Fans of Princess Diana have gathered at Kensington Palace to honour Prince Harry and Prince William’s mum on the anniversary of her death.
Diana, dubbed the People's Princess, was killed in a car crash in Paris in 1997, 23 years ago, leaving behind her sons and the life she made for them.
To mark the 23rd anniversary of her death, well-wishers put banners and floral tributes on the gates of Kensington Palace.
She had an apartment inside the palace at the time of her death, and was where she raised Harry and William with Prince Charles.
Fans also left Union Jack flags and left a number of old photos of the princess with the boys and at several Royal engagements.
One of the banners left reads, "your good work continues through your sons", while another is accompanied with the message "Princess Diana, always loved, never forgotten, forever missed."
In 2019, a group of loyal fans gathered outside the palace on the 22nd anniversary of her death, Prince Charles left many in tears when he went outside to say thank you.
The outing was not planned or publicised, and he discreetly emerged while accompanied by a small security team.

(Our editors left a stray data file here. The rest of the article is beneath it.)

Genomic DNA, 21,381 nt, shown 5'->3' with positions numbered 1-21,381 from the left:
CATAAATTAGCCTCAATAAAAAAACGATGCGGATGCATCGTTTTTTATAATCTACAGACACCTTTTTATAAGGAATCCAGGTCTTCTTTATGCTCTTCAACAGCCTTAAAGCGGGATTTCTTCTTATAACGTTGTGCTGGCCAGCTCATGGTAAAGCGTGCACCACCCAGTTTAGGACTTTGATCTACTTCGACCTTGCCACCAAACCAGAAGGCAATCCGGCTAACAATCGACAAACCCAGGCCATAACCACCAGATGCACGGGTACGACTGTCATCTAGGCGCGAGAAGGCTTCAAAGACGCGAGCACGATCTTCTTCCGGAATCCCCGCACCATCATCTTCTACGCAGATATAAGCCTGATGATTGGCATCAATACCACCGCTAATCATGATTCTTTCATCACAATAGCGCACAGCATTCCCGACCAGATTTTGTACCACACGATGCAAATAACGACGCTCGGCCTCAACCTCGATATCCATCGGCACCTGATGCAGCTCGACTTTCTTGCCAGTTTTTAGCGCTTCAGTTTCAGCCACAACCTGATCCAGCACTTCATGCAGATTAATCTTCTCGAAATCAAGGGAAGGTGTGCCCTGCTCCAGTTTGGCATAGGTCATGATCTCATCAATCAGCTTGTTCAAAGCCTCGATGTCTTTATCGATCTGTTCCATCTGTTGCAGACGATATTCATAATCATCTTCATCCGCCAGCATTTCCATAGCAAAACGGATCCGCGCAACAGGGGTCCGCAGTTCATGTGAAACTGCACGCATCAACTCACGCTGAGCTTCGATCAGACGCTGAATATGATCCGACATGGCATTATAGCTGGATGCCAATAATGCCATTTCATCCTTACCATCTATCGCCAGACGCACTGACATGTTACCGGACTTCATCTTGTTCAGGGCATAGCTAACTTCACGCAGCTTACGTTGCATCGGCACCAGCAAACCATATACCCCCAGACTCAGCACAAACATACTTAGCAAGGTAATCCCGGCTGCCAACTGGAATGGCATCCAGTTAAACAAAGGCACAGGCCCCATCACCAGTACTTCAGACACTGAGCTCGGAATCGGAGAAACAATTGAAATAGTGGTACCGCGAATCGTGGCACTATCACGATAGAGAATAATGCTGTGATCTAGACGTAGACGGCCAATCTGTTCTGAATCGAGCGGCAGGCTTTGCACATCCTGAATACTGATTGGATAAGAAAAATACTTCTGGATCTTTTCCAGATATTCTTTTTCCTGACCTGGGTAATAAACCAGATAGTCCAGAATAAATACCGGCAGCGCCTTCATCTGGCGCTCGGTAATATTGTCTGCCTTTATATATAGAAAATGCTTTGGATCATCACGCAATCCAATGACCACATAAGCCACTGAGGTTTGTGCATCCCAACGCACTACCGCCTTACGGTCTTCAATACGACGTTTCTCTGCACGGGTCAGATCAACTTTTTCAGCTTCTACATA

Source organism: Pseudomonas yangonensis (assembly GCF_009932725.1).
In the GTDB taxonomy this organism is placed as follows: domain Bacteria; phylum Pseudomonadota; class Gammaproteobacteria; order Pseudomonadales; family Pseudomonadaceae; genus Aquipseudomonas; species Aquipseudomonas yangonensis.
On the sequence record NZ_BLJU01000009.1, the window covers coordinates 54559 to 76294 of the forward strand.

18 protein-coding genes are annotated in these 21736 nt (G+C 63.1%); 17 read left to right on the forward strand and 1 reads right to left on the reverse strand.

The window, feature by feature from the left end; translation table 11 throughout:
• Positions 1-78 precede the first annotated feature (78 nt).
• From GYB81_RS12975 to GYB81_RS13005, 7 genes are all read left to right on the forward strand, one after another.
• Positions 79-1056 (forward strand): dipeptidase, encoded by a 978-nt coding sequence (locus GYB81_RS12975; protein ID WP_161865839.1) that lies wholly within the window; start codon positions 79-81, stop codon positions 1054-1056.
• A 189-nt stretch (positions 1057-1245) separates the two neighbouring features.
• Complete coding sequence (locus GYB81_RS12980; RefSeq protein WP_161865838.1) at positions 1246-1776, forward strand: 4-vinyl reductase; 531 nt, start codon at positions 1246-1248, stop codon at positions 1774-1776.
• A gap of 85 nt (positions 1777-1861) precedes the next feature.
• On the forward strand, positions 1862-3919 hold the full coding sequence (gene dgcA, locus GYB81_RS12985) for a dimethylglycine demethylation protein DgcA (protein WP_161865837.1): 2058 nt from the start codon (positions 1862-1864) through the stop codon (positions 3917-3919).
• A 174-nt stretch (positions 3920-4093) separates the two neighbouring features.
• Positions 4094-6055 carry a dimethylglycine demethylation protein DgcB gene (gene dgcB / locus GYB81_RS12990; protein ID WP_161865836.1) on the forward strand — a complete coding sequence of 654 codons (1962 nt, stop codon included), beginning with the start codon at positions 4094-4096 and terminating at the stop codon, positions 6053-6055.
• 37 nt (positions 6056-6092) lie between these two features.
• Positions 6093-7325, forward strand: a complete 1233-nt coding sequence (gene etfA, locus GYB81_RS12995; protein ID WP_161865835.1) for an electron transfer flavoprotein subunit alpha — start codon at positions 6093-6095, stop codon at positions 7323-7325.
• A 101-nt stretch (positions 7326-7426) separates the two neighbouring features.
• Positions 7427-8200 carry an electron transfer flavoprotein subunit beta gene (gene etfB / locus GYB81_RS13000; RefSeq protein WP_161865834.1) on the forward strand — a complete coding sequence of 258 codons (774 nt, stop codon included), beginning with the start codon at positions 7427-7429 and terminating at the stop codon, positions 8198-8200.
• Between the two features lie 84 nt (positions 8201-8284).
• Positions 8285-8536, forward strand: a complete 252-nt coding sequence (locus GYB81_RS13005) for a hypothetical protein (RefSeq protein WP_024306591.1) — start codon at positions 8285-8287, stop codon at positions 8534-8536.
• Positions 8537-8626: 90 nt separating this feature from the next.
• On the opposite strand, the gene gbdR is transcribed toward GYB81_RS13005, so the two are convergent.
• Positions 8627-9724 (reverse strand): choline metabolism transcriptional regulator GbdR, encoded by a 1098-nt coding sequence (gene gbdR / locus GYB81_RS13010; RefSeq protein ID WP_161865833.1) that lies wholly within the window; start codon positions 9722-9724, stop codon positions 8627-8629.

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Princess Diana's death shocked the world, including the emergency services team who arrived at the scene and fought to save her life.
Firefighter Xavier Gourmelon said he had no idea who the "blonde woman" in the back of the car was, but didn’t believe she was in immediate danger as she was conscious and had her eyes open.
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The emergency serviceman later learnt the woman was Princess Diana, and said he comforted her by holding her hand as she was taken out of the car.
Sadly, Princess Diana died in surgery at the Pitié-Salpétrière hospital in Paris, and it was later revealed she had suffered serious internal injuries.
Feuding brothers Prince Harry and Prince William have come together to mark their mothers 60th birthday next month, and have funded a statue in her honour.
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The statue will stand in the Sunken Gardens of Buckingham Palace as a tribute to Diana, a sentiment her former bodyguard said was a "fitting" tribute.
Ken Wharfe said the gardens were "a place Diana loved and enjoyed" taking the children when she was alive.
Wharfe said the late royal had "tremendous influence" over the boys, and added: "If she could see the brothers at war, she'd be very upset about it."
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